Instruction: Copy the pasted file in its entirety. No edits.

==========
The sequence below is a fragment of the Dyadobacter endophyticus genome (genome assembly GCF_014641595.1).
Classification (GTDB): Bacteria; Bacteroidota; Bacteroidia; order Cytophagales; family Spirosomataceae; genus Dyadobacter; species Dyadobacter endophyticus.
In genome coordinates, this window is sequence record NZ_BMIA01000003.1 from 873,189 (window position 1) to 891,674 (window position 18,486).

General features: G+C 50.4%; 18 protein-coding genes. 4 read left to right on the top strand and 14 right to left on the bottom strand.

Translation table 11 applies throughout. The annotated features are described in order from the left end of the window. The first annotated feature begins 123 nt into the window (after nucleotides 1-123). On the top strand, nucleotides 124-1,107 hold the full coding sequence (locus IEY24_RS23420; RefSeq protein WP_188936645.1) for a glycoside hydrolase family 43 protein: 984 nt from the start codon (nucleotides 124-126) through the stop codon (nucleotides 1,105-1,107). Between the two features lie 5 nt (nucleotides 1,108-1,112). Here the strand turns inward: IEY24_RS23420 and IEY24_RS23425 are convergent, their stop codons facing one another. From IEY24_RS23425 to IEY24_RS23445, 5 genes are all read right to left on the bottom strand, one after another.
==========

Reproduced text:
The sequence below is a fragment of the Dyadobacter endophyticus genome (genome assembly GCF_014641595.1).
Classification (GTDB): Bacteria; Bacteroidota; Bacteroidia; order Cytophagales; family Spirosomataceae; genus Dyadobacter; species Dyadobacter endophyticus.
In genome coordinates, this window is sequence record NZ_BMIA01000003.1 from 873,189 (window position 1) to 891,674 (window position 18,486).

General features: G+C 50.4%; 18 protein-coding genes. 4 read left to right on the top strand and 14 right to left on the bottom strand.

Translation table 11 applies throughout. The annotated features are described in order from the left end of the window. The first annotated feature begins 123 nt into the window (after nucleotides 1-123). On the top strand, nucleotides 124-1,107 hold the full coding sequence (locus IEY24_RS23420; RefSeq protein WP_188936645.1) for a glycoside hydrolase family 43 protein: 984 nt from the start codon (nucleotides 124-126) through the stop codon (nucleotides 1,105-1,107). Between the two features lie 5 nt (nucleotides 1,108-1,112). Here the strand turns inward: IEY24_RS23420 and IEY24_RS23425 are convergent, their stop codons facing one another. From IEY24_RS23425 to IEY24_RS23445, 5 genes are all read right to left on the bottom strand, one after another.